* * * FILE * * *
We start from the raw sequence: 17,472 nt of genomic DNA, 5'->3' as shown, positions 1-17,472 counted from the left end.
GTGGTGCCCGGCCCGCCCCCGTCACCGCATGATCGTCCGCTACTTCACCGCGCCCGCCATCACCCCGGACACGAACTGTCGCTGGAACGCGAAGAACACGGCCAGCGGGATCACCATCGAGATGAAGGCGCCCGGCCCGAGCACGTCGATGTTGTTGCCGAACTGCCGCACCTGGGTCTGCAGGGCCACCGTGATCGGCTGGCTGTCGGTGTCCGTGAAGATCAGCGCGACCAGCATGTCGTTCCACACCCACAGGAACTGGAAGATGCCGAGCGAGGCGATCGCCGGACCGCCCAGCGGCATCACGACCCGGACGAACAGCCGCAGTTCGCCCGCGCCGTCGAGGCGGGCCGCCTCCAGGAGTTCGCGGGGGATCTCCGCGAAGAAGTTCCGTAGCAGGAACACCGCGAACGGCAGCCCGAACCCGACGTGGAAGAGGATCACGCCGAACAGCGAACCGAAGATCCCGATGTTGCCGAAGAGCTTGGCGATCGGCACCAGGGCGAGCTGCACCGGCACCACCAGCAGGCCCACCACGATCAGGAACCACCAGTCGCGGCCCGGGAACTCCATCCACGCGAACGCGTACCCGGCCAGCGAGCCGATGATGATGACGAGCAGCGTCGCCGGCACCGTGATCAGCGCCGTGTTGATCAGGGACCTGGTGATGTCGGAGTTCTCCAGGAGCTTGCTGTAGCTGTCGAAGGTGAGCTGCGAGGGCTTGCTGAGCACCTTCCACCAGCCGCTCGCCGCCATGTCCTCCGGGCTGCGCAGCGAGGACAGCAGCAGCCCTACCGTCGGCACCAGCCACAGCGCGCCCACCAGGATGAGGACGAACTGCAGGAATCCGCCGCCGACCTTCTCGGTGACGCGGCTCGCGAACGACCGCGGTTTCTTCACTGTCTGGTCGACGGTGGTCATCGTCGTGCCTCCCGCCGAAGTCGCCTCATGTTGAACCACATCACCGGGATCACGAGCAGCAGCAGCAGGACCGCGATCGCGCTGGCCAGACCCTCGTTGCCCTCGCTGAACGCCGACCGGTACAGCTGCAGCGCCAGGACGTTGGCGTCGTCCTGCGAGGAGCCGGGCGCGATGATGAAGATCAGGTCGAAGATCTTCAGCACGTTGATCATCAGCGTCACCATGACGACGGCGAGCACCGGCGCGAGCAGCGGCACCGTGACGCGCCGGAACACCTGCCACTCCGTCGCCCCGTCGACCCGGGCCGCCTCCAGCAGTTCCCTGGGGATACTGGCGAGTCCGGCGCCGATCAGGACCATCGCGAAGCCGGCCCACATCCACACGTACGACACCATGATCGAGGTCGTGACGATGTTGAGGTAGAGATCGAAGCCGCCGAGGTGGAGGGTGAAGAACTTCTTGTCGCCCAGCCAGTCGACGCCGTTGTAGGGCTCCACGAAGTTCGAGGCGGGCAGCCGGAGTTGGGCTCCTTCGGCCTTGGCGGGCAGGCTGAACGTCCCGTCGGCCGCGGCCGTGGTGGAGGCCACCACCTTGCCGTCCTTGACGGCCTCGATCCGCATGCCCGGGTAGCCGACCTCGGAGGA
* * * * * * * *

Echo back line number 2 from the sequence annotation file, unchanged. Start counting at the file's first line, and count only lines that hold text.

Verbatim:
GTGGTGCCCGGCCCGCCCCCGTCACCGCATGATCGTCCGCTACTTCACCGCGCCCGCCATCACCCCGGACACGAACTGTCGCTGGAACGCGAAGAACACGGCCAGCGGGATCACCATCGAGATGAAGGCGCCCGGCCCGAGCACGTCGATGTTGTTGCCGAACTGCCGCACCTGGGTCTGCAGGGCCACCGTGATCGGCTGGCTGTCGGTGTCCGTGAAGATCAGCGCGACCAGCATGTCGTTCCACACCCACAGGAACTGGAAGATGCCGAGCGAGGCGATCGCCGGACCGCCCAGCGGCATCACGACCCGGACGAACAGCCGCAGTTCGCCCGCGCCGTCGAGGCGGGCCGCCTCCAGGAGTTCGCGGGGGATCTCCGCGAAGAAGTTCCGTAGCAGGAACACCGCGAACGGCAGCCCGAACCCGACGTGGAAGAGGATCACGCCGAACAGCGAACCGAAGATCCCGATGTTGCCGAAGAGCTTGGCGATCGGCACCAGGGCGAGCTGCACCGGCACCACCAGCAGGCCCACCACGATCAGGAACCACCAGTCGCGGCCCGGGAACTCCATCCACGCGAACGCGTACCCGGCCAGCGAGCCGATGATGATGACGAGCAGCGTCGCCGGCACCGTGATCAGCGCCGTGTTGATCAGGGACCTGGTGATGTCGGAGTTCTCCAGGAGCTTGCTGTAGCTGTCGAAGGTGAGCTGCGAGGGCTTGCTGAGCACCTTCCACCAGCCGCTCGCCGCCATGTCCTCCGGGCTGCGCAGCGAGGACAGCAGCAGCCCTACCGTCGGCACCAGCCACAGCGCGCCCACCAGGATGAGGACGAACTGCAGGAATCCGCCGCCGACCTTCTCGGTGACGCGGCTCGCGAACGACCGCGGTTTCTTCACTGTCTGGTCGACGGTGGTCATCGTCGTGCCTCCCGCCGAAGTCGCCTCATGTTGAACCACATCACCGGGATCACGAGCAGCAGCAGCAGGACCGCGATCGCGCTGGCCAGACCCTCGTTGCCCTCGCTGAACGCCGACCGGTACAGCTGCAGCGCCAGGACGTTGGCGTCGTCCTGCGAGGAGCCGGGCGCGATGATGAAGATCAGGTCGAAGATCTTCAGCACGTTGATCATCAGCGTCACCATGACGACGGCGAGCACCGGCGCGAGCAGCGGCACCGTGACGCGCCGGAACACCTGCCACTCCGTCGCCCCGTCGACCCGGGCCGCCTCCAGCAGTTCCCTGGGGATACTGGCGAGTCCGGCGCCGATCAGGACCATCGCGAAGCCGGCCCACATCCACACGTACGACACCATGATCGAGGTCGTGACGATGTTGAGGTAGAGATCGAAGCCGCCGAGGTGGAGGGTGAAGAACTTCTTGTCGCCCAGCCAGTCGACGCCGTTGTAGGGCTCCACGAAGTTCGAGGCGGGCAGCCGGAGTTGGGCTCCTTCGGCCTTGGCGGGCAGGCTGAACGTCCCGTCGGCCGCGGCCGTGGTGGAGGCCACCACCTTGCCGTCCTTGACGGCCTCGATCCGCATGCCCGGGTAGCCGACCTCGGAGGA